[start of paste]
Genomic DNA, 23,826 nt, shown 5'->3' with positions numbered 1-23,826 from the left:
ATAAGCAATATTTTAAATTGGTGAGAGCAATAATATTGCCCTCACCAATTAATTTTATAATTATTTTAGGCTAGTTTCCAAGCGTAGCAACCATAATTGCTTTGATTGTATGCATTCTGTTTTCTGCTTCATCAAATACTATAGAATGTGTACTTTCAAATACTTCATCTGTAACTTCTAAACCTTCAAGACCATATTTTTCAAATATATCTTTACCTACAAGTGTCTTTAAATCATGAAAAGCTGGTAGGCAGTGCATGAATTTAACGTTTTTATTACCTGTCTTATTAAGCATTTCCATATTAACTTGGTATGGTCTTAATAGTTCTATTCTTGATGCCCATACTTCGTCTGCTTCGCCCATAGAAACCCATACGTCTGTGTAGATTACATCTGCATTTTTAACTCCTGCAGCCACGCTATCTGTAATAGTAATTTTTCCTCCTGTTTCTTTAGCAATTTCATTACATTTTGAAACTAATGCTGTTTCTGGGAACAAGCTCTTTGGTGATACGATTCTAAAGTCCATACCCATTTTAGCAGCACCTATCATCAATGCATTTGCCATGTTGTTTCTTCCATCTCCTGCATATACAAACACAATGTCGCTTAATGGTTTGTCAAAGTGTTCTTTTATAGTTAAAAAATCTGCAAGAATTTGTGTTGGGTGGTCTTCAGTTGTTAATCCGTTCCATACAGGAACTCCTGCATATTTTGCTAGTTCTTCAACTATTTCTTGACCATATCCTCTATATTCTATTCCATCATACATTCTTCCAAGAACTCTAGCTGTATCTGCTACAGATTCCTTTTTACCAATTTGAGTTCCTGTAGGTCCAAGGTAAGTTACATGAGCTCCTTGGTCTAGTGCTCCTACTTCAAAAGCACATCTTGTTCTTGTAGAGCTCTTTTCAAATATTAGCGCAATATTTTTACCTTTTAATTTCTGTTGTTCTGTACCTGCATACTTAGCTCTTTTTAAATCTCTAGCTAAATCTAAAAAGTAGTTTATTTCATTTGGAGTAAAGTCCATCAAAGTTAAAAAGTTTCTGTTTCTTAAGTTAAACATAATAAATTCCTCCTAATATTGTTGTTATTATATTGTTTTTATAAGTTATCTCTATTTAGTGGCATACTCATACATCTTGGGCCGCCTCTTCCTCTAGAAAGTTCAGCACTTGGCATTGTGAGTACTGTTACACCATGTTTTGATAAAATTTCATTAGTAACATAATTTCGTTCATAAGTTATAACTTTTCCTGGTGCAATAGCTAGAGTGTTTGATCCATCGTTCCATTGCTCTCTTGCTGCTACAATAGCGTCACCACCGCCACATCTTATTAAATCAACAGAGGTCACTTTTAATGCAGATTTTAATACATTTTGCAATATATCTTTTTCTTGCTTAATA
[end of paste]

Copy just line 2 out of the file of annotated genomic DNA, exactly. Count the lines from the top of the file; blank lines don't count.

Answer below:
ATAAGCAATATTTTAAATTGGTGAGAGCAATAATATTGCCCTCACCAATTAATTTTATAATTATTTTAGGCTAGTTTCCAAGCGTAGCAACCATAATTGCTTTGATTGTATGCATTCTGTTTTCTGCTTCATCAAATACTATAGAATGTGTACTTTCAAATACTTCATCTGTAACTTCTAAACCTTCAAGACCATATTTTTCAAATATATCTTTACCTACAAGTGTCTTTAAATCATGAAAAGCTGGTAGGCAGTGCATGAATTTAACGTTTTTATTACCTGTCTTATTAAGCATTTCCATATTAACTTGGTATGGTCTTAATAGTTCTATTCTTGATGCCCATACTTCGTCTGCTTCGCCCATAGAAACCCATACGTCTGTGTAGATTACATCTGCATTTTTAACTCCTGCAGCCACGCTATCTGTAATAGTAATTTTTCCTCCTGTTTCTTTAGCAATTTCATTACATTTTGAAACTAATGCTGTTTCTGGGAACAAGCTCTTTGGTGATACGATTCTAAAGTCCATACCCATTTTAGCAGCACCTATCATCAATGCATTTGCCATGTTGTTTCTTCCATCTCCTGCATATACAAACACAATGTCGCTTAATGGTTTGTCAAAGTGTTCTTTTATAGTTAAAAAATCTGCAAGAATTTGTGTTGGGTGGTCTTCAGTTGTTAATCCGTTCCATACAGGAACTCCTGCATATTTTGCTAGTTCTTCAACTATTTCTTGACCATATCCTCTATATTCTATTCCATCATACATTCTTCCAAGAACTCTAGCTGTATCTGCTACAGATTCCTTTTTACCAATTTGAGTTCCTGTAGGTCCAAGGTAAGTTACATGAGCTCCTTGGTCTAGTGCTCCTACTTCAAAAGCACATCTTGTTCTTGTAGAGCTCTTTTCAAATATTAGCGCAATATTTTTACCTTTTAATTTCTGTTGTTCTGTACCTGCATACTTAGCTCTTTTTAAATCTCTAGCTAAATCTAAAAAGTAGTTTATTTCATTTGGAGTAAAGTCCATCAAAGTTAAAAAGTTTCTGTTTCTTAAGTTAAACATAATAAATTCCTCCTAATATTGTTGTTATTATATTGTTTTTATAAGTTATCTCTATTTAGTGGCATACTCATACATCTTGGGCCGCCTCTTCCTCTAGAAAGTTCAGCACTTGGCATTGTGAGTACTGTTACACCATGTTTTGATAAAATTTCATTAGTAACATAATTTCGTTCATAAGTTATAACTTTTCCTGGTGCAATAGCTAGAGTGTTTGATCCATCGTTCCATTGCTCTCTTGCTGCTACAATAGCGTCACCACCGCCACATCTTATTAAATCAACAGAGGTCACTTTTAATGCAGATTTTAATACATTTTGCAATATATCTTTTTCTTGCTTAATA